Deep meaning

dēp
The definition of deep is going far down or far away, something strongly felt, or something that is hard to understand.

An example of deep is a hole that goes miles underground.

An example of deep is a love between old friends.

An example of deep is a thought that is very difficult to express.

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Deep means a part of water, earth or space that is known to be one of most extreme known to science.

An example of deep is a part of the ocean that goes down more than 18,000 feet below the surface.

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Strongly felt.

Deep love.

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The ocean.
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Extending far downward from the top or top edges, inward from the surface, or backward from the front.

A deep cut, a deep lake, a deep drawer.

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(nautical) A distance estimated in fathoms between successive marks on a sounding line.
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The extent of encompassing time or space; firmament.
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The most intense or extreme part.

The deep of night.

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Extending down, inward, etc. a specified length or distance.

Water eight feet deep.

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Far off in time or space.

The deep past.

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Hard to understand; abstruse.

A deep book.

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Intellectually profound.

A deep discussion.

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Dark and rich.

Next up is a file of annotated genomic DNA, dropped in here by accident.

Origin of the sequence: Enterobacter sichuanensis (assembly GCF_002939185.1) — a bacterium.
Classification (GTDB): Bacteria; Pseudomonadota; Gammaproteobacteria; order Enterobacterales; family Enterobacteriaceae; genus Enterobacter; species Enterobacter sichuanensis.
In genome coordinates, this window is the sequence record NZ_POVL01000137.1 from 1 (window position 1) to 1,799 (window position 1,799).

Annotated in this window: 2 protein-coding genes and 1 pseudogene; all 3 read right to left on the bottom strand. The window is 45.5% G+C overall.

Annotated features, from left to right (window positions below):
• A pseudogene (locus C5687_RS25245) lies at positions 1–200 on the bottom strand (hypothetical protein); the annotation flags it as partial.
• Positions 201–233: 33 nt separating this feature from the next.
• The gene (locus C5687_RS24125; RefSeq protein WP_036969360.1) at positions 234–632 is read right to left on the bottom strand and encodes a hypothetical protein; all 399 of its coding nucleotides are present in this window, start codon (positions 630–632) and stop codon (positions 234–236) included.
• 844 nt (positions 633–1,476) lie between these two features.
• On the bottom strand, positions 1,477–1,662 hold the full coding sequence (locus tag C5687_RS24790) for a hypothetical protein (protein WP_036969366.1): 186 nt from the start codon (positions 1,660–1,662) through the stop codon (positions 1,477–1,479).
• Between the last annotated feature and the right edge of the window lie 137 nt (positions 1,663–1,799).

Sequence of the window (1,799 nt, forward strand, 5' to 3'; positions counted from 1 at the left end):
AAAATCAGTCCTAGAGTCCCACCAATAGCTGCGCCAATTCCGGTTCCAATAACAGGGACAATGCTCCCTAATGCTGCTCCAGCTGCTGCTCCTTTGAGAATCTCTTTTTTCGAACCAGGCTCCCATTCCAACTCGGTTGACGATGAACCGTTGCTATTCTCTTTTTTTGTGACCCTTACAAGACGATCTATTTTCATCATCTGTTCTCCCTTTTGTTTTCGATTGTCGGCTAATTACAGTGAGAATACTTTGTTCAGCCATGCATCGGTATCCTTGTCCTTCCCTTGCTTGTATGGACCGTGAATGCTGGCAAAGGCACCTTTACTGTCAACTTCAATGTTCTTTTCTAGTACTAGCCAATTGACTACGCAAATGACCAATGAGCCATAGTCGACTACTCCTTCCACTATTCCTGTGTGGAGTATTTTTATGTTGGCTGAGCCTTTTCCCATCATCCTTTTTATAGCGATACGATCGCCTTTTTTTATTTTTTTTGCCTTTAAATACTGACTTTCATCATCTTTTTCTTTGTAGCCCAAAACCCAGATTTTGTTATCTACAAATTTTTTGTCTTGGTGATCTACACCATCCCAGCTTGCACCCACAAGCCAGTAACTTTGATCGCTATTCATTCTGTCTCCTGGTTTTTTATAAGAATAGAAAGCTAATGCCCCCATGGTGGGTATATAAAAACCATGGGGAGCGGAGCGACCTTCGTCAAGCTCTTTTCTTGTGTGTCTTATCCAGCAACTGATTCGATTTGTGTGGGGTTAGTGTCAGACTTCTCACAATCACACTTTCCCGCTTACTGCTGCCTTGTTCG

A deep red.

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Sunk in or absorbed by.

Deep in thought.

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Much involved.

Deep in debt.

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Of low pitch or range.

A deep voice.

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Large; big.

Deep cuts in the budget.

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(sports) Having many good players in reserve.

A team deep in pitching.

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A deep place or any of the deepest parts, as in water or earth.
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The extent of encompassing space or time, of the unknown, etc.
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The middle part; part that is darkest, most silent, etc.

In the deep of night.

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(naut.) Any of the unmarked fathom points between those marked on a lead line.
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In a deep way or to a deep extent; far down, far in, far back, etc.

To dig deep.

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A physical distance: vertical or horizontal or both.
  • (of a hole, water, ravine, cut, etc.) Having its bottom far down.
    We hiked into a deep valley between tall mountains.
  • In extent, in a direction away from the observer (but generally not upward).
    The shelves are 30 centimetres deep.
  • In a number of rows or layers.
    A crowd three deep along the funeral procession.
  • That cyclist's deep chest allows him to draw more air.
    There was a deep layer of soot over the window.
  • To take a deep breath / sigh / drink.
  • A long way inside; situated far in or back.
    Deep into the forest; deep in the forest.
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(intellectual, social) Complex, involved.
  • Profound, having great meaning or import, but possibly obscure or not obvious.
    That is a deep thought!.
  • I just meant to help out a little, but now I'm deep into it.
    They're deep in discussion.
  • Hard to penetrate or comprehend; profound; intricate; obscure.
    A deep subject or plot.
  • Of penetrating or far-reaching intellect; not superficial; thoroughly skilled; sagacious; cunning.
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(sound, voice) Low in pitch.